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Guitarist Matthew Stevens Looks Further Ahead on "Picture Window"

Matthew Stevens
Matthew Perrin

Over the last decade, few musicians have made the term “utility player” feel more like a compliment than guitarist Matthew Stevens. A trusted sideman to some of the leading lights of his generation, notably Esperanza Spalding and Christian Scott, he has been judicious about the pace and positioning of his solo career. 

Consider the title of Stevens’ debut album, Woodwork, released in 2015. It’s a wink of sorts — acknowledging his overdue emergence as a leader — but also a nod to the skilled handiwork that goes into a trade like cabinetry, or joinery, or carving. 


The sound of that album, which blended postbop agility with the texture and tonal character of indie-rock, suggested a manifesto of style. And Stevens refines that amalgam further on his captivating second album, Preverbal, due out on Ropeadope this spring.


Preverbal puts Stevens at the helm of a sturdy but supple rhythm section, with Vicente Archer on bass and Eric Doob on drums. The album incorporates a few new moves — some loopy sampling effects on a track called “Knowhow,” some additional drum programming on “Undertow” — but it relies first and foremost on the intuitive push and pull of the musicians. This music advances the ideals of modern jazz even when, sonically speaking, it gestures in other directions.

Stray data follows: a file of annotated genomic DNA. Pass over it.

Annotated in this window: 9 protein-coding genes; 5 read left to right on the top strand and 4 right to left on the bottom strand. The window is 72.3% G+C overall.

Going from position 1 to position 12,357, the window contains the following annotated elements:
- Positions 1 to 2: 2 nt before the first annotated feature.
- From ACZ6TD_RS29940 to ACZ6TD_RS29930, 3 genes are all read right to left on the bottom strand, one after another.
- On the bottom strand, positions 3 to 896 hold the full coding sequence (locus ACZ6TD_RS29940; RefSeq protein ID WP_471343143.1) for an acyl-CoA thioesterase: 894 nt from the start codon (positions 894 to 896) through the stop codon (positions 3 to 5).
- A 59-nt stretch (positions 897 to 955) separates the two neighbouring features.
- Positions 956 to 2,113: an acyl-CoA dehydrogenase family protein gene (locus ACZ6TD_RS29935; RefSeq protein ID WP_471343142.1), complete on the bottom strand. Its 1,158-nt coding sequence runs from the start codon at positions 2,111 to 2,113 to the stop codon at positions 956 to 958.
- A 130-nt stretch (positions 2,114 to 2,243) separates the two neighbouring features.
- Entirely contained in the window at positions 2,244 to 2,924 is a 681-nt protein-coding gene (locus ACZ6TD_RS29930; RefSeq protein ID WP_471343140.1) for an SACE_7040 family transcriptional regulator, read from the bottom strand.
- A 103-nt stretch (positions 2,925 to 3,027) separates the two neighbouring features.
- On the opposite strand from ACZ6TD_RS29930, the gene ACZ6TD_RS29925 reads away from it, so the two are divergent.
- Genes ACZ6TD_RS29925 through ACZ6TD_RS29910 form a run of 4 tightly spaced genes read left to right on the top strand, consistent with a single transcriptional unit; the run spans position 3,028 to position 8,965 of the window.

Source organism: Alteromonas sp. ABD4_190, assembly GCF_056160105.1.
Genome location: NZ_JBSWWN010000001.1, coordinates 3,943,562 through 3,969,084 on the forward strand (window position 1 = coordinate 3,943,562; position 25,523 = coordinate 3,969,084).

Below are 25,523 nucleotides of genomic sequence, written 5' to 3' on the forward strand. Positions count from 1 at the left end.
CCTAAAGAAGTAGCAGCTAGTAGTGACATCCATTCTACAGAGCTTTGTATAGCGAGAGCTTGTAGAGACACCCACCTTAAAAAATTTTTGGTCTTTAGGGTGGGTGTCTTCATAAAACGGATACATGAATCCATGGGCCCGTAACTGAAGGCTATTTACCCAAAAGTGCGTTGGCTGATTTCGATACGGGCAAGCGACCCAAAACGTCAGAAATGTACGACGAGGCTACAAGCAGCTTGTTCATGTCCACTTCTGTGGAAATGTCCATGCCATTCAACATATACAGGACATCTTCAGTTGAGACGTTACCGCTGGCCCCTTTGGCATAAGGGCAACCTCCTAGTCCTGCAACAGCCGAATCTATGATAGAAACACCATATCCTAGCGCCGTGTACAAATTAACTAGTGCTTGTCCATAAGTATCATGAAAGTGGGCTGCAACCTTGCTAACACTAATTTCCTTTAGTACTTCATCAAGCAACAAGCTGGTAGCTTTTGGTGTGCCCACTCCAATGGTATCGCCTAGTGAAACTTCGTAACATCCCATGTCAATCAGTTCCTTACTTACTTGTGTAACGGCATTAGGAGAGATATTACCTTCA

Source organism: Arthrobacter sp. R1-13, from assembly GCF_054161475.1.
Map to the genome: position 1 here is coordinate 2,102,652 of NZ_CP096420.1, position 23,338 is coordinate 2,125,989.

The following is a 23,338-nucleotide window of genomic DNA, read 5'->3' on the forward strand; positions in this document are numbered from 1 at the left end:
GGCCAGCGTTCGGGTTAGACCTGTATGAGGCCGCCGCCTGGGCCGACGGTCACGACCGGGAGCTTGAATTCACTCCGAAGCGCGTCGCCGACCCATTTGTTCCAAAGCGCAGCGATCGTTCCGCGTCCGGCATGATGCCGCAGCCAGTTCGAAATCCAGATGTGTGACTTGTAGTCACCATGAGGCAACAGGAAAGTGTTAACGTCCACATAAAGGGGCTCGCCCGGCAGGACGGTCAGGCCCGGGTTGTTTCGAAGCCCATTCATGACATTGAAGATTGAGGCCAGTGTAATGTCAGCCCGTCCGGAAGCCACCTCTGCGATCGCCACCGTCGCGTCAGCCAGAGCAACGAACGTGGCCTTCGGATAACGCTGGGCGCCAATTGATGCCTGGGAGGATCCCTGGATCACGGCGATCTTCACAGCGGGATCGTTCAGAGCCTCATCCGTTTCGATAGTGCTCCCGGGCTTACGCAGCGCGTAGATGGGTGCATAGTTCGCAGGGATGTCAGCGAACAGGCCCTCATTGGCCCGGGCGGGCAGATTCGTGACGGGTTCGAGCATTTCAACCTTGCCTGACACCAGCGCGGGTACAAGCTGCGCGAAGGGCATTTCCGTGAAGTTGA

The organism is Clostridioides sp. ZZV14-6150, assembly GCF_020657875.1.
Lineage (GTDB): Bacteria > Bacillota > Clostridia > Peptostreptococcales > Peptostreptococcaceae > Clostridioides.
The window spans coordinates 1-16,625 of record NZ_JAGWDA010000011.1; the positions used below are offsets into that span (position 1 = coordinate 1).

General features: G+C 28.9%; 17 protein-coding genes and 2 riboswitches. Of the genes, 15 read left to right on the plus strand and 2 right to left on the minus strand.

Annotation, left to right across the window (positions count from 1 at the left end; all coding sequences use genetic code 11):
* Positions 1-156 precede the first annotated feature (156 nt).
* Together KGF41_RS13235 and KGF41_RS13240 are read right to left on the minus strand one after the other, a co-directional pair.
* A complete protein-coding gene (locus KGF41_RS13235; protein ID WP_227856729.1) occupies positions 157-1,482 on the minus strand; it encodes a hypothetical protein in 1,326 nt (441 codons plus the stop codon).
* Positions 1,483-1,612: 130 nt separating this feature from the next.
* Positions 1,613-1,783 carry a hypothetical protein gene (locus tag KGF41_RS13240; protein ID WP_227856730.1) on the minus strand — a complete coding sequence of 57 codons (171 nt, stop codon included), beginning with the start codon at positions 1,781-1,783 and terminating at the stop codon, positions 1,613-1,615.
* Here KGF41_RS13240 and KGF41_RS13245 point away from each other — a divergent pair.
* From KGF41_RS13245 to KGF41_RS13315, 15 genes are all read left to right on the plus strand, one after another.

The opening track, “Picture Window,” is a case in point. Opening with a distant glow of synths and a dissonant, strobing pattern on acoustic guitar, it leads to a melody suffused with unhurried grandeur. Archer and Doob keep the motor humming at an unpredictable frequency, and Stevens reels off a calmly self-assured solo.


He’s not the sort of improviser to show you all of his cards, or even reveal his intentions: he prefers an air of alluring intrigue, down to the way the track ends, like a set of blinds snapping shut.


Stevens will preview material from Preverbal when he appears at HarlemStage on Feb. 18, as part of Christian Scott’s Stretch Music Festival. He’ll also play a double bill with Corey King at Nublu, on April 15. For more information, see his website.